He was the scourge who put paid to Pompey’s automatic promotion hopes.
Fans aplenty were calling on Kenny Jackett to go after Ivan Toney this summer, after Peterborough’s 3-2 win at Fratton Park in April.
The striker was a torment all game, with his double condemning the Blues to the League One play-offs.
But when Toney had played at PO4 three months earlier in the Checkatrade Trophy, he was barely able to make an impact.
It was youngster Matt Casey – currently with the senior set-up on their pre-season trip to Ireland – who had the task of nullifying the former Newcastle man.
In just his third professional game, the centre-back delivered a superb performance alongside Christian Burgess, limiting Toney and the experienced Lee Tomlin to few goalscoring opportunities.
David Wheeler’s late strike handed Jackett’s side a 1-0 success.
Of course, the Blues would go on to lift the silverware at Wembley.
And Casey’s toughest challenge to date played a significant role in that run to Checkatrade Trophy glory.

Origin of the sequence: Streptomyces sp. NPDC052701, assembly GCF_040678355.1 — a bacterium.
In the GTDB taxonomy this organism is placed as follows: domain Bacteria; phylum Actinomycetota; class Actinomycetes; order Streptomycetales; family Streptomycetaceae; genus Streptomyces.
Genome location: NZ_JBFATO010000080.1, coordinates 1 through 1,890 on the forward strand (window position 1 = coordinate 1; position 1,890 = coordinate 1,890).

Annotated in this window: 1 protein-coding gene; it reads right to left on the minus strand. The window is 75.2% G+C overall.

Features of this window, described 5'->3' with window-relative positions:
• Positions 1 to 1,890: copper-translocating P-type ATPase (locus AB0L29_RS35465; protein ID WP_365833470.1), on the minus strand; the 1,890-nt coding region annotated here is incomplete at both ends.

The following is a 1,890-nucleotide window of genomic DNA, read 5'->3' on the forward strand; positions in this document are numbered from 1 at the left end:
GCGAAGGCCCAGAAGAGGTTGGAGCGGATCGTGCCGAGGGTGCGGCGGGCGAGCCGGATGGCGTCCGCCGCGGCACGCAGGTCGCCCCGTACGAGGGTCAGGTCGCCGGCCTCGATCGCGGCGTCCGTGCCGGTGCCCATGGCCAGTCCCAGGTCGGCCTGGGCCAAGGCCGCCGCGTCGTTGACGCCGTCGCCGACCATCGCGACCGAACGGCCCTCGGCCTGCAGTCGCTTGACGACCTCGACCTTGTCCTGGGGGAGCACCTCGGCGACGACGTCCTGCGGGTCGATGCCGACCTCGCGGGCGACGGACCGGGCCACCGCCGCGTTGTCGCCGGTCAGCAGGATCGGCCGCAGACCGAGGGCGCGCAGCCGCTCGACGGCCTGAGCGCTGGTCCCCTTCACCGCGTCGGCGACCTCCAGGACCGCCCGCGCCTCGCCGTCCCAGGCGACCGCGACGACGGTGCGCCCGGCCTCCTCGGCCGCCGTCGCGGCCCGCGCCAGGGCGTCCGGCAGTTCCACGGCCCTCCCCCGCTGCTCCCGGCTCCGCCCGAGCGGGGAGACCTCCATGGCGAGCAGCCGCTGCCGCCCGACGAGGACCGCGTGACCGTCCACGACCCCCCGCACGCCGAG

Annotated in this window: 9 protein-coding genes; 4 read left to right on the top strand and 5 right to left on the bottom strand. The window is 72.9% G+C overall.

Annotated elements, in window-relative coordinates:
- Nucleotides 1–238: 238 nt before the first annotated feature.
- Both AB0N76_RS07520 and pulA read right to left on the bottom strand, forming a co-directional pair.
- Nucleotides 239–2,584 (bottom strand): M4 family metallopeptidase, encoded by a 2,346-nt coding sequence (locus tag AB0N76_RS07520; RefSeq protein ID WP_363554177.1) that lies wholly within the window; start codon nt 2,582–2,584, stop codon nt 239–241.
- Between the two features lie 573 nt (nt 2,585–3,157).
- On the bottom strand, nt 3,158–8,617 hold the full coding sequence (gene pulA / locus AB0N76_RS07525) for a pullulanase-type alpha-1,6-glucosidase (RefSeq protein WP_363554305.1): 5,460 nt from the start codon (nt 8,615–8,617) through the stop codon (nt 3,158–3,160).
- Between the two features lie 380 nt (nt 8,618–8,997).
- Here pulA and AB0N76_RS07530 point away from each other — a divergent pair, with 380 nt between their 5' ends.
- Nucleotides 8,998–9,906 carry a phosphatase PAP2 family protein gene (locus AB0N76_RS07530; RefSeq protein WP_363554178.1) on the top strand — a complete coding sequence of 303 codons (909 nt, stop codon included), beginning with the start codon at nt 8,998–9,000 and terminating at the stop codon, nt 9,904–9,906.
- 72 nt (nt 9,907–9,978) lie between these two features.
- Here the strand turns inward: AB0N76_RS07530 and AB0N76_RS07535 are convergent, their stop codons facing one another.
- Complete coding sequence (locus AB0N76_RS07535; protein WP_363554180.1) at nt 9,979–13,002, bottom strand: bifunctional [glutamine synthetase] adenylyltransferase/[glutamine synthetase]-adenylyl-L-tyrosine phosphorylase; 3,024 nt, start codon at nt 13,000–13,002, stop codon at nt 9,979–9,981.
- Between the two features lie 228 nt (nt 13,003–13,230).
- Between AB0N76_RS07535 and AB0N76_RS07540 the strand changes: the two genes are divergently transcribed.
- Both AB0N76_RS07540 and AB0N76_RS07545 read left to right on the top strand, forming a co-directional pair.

The academy graduate, who featured in Pompey’s win over UCD, said: ‘It was a challenge because Toney’s big and strong.
‘Marking him was my hardest challenge yet. I don’t know how I dealt with it, I just took everything as it came.
‘I stayed tight and tried to stop him as much as I could.
‘I didn’t really look at who I was going to mark before the game.
‘It was when I saw him walking out and getting into their team shape before kick-off, I thought “Jesus, this is going to be a tough one”.
‘Because I’m so young and it was my third professional game, marking him was obviously tough.
‘But he didn’t really have any shots on target or do much. It was a big step up for me from non-league and youth football.’
Casey was handed his Pompey debut against Arsenal under-21s, before also featuring at Southend.
Making his Blues bow was special – but the win over Peterborough was just as pleasing.
He added: ‘I don’t know whether my debut was more satisfying or beating Peterborough.
‘My debut was a great feeling but beating strong League One opposition was also a great feeling.’